How ‘suspended grief’ during the pandemic can turn into a second wave of sorrow for some


7:21How ‘suspended grief’ can turn into a second wave of sorrow for some people during the pandemic, expert says

Shawna Katz says she was “overrun with emotion” at Summerfolk music festival in Owen Sound, Ont., this August.

It’s the first community gathering of any kind Katz has been to since the pandemic began, and since losing her partner, Nathan Wagler, who died unexpectedly at 42 in September 2020 due to a heart condition related to a genetic disorder. 

“He was my best friend and longtime companion — sort of my ‘partner in crime,’ ” Katz said. “He was always really involved with Summerfolk and music — in many ways it’s what brought us together and kept us connected.”

Nathan Wagler is shown in his tie-dye "Happy Hippy Hat" hat at Summerfolk, 2013.
Nathan Wagler wears his tie-dye hat at Summerfolk music festival in 2013. When Wagler died unexpectedly at age 42 in September 2020, Katz says pandemic restrictions meant she and Wagler’s family and friends weren’t able to grieve together. (Submitted by Shawna Katz)

At that time of the pandemic, Ontario had imposed tighter restrictions on gatherings, greatly impacting the number of people allowed to attend funerals.

Katz says that meant she and all of Wagler’s family and friends were not given the chance to grieve together.

“I just wanted a hug,” she said.

Fast forward to Summerfolk 2022; now that many COVID-19 restrictions have been lifted, Katz says she’s found herself feeling emotionally vulnerable when reconnecting with people. One expert calls this phenomenon “suspended grief” and says it’s likely shared by people who have experienced tragedy during the pandemic.

“There were a number of people that I had met through Nathan that I hadn’t seen since 2019. He was our shared connection — especially playing music around the [Summerfolk] campfires at night,” Katz said. “It was clear to me that many festival-goers noticed the lack of his presence and drumbeat he brought to the jam.”

Some of those people came up to Katz to offer their condolences. In other cases, even small things could bring her loss flooding back.

“There was one time a person asked where my partner in crime was. They were referring to another good friend of mine. Whereas, if they had asked me that question in 2019, they would have been referring to Nathan. That was a really wrenching moment where I almost broke down.”

Picture of Nathan Wagler with his feet on an unlit campfire at a music festival.
Nathan Wagler relaxing at his last music festival, just days before he died in early September 2020. When Katz attended Summerfolk 2022, she found herself feeling emotionally vulnerable when reconnecting with people. (Submitted by Shawna Katz)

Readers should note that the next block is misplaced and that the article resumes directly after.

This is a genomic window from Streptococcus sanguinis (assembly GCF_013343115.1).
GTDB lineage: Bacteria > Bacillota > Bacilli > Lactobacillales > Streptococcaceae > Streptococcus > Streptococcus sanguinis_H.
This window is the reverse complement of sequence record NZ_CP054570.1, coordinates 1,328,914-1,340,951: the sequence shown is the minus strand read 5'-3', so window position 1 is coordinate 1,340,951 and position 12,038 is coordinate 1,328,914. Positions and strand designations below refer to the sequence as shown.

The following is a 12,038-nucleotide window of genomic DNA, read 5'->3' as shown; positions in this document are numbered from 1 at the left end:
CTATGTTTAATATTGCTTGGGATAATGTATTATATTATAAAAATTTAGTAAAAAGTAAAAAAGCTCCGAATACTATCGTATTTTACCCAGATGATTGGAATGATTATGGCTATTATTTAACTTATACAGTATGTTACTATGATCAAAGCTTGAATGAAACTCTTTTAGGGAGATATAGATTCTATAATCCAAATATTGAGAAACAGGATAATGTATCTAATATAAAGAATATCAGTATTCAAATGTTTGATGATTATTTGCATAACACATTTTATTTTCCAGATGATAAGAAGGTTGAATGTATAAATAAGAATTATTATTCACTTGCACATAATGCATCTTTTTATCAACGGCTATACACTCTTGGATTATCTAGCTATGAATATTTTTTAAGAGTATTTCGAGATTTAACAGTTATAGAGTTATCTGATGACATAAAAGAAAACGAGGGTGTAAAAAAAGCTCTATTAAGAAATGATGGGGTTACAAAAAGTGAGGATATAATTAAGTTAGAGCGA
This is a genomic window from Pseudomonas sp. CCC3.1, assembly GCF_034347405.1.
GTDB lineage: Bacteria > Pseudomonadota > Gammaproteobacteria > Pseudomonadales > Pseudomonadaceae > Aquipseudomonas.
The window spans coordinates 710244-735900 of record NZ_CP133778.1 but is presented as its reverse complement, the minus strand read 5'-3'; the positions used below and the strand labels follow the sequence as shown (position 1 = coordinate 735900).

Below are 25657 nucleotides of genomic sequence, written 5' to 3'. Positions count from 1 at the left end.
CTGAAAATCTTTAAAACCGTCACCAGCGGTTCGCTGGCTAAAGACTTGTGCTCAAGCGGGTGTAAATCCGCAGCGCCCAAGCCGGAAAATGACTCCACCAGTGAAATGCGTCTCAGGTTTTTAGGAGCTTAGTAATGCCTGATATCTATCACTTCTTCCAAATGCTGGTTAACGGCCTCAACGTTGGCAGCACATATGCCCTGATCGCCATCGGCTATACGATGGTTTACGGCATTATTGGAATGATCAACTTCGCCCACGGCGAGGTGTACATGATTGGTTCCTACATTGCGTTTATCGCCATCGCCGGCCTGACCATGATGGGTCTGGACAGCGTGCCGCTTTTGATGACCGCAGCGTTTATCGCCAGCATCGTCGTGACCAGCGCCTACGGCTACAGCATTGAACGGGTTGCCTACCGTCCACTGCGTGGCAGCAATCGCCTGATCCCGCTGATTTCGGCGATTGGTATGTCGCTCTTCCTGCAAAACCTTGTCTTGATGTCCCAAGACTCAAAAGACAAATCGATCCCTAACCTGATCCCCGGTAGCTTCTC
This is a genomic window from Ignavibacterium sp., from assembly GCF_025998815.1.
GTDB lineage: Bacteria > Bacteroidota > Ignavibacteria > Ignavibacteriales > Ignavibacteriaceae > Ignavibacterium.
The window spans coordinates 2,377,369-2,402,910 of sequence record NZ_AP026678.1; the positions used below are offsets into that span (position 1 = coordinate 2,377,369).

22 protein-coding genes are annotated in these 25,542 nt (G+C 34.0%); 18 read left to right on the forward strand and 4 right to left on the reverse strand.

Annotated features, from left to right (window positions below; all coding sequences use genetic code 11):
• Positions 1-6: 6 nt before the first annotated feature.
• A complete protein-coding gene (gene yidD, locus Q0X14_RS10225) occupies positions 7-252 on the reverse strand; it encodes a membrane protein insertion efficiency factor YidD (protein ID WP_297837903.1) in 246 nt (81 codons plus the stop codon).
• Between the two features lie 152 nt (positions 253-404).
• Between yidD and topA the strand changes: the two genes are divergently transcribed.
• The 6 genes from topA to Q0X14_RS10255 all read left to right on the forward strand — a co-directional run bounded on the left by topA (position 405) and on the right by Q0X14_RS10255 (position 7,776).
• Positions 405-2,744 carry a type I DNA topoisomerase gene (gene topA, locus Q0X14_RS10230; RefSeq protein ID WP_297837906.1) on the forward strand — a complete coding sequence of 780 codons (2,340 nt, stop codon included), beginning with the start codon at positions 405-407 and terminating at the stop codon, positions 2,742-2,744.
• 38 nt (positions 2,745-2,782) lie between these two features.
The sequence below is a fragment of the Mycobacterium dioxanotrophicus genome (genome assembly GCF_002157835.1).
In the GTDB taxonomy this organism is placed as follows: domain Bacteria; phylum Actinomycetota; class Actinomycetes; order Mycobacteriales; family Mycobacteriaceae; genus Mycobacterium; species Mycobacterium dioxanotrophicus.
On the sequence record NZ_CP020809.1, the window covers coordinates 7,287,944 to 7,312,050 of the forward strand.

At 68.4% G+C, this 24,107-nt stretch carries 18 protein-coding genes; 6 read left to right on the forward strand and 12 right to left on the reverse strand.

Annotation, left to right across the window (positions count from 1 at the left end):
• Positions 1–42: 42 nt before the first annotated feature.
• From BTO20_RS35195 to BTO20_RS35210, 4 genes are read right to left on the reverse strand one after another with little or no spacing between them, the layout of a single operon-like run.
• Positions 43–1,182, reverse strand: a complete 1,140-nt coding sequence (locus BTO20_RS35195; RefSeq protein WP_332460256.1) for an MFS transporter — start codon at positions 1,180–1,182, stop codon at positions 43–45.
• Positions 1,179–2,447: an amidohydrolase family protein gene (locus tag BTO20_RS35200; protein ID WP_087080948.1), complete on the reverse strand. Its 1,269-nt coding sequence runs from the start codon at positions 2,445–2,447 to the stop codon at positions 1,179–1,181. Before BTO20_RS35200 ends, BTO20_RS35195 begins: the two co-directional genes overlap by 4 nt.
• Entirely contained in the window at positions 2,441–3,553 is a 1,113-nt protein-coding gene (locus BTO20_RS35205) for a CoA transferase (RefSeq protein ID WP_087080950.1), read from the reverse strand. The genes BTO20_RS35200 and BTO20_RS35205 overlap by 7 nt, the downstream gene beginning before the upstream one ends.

Suspended grief

Elaine Scharfe is a psychology professor at Trent University who refers to herself as a “relationship researcher.”

She believes people like Katz are dealing with “suspended grief” after enduring tragedy while living in their own bubbles during the pandemic.

If it’s the first time they’ve had interactions with friends or family from afar, it puts you right back into that very raw initial grief of losing the person.– Elaine Scharfe, psychology professor, Trent University

“A year or two later they are put in the position of having to do it all over again,” said Scharfe.

“If it’s the first time they’ve had interactions with friends or family from afar, it puts you right back into that very raw initial grief of losing the person.”

That’s an experience shared by the loved ones of the more than 44,000 Canadians who died of COVID during the crisis, as well as the hundreds of thousands of others who, like Katz’s partner, died of other causes during this time.

But Scharfe says people can also benefit from reconnections to help with sadness, and that can be a significant part of the healing process.

“It’s perfectly normal to feel that level of grief yet again, and could end up helping in the long run,” she said.

Scharfe said Katz may have suspended her grief until she was able to return to the folk festival and speak face-to-face with many of her and Nathan’s friends.

‘Grief sisters’

Courtney D’Arthenay met Katz at a Grey County, Ont., music festival a few years before the pandemic began, and the two quickly became friends.

D’Arthenay, who’s from Pembroke, Ont., also lost her partner in September 2020. That’s when Katz says their relationship went from friends to “grief sisters.” The two talk and text every day.

D’Arthenay says she has a deep social circle, but it’s not the same compared to what Katz has brought into her life.

“It’s like what I tell people, ‘I’m sorry, if my phone goes off and it’s her I have to answer no matter when it is, what we’re in the middle of doing, or who I’m with,’ ” she said.

'Grief sisters' Shawna Katz and Courtney D’Arthenay make heart symbols with their hands while on a Zoom call.
Katz and Courtney D’Arthenay, right, take screenshots of themselves making heart symbols with their hands during a video call. The two met before the pandemic, but when they both lost their partners in September 2020, they began to refer to themselves as ‘grief sisters.’ (Submitted by Courtney D’Arthenay)

“Regular things like showering are exhausting,” D’Arthenay said. “It can be a massive undertaking to shower, wash your hair and shave your legs. That might sound ridiculous, and like such a mundane thing, but having someone who understands what grief feels like is such a huge deal.”

D’Arthenay said the two haven’t seen each other in person since before the pandemic, but with so many COVID-19 restrictions now lifted she hopes it’s just a matter of time. 

“I’ll give her that hug she’s needed — I need one, too. We’ll hug and cry for a long time, I’m sure.”

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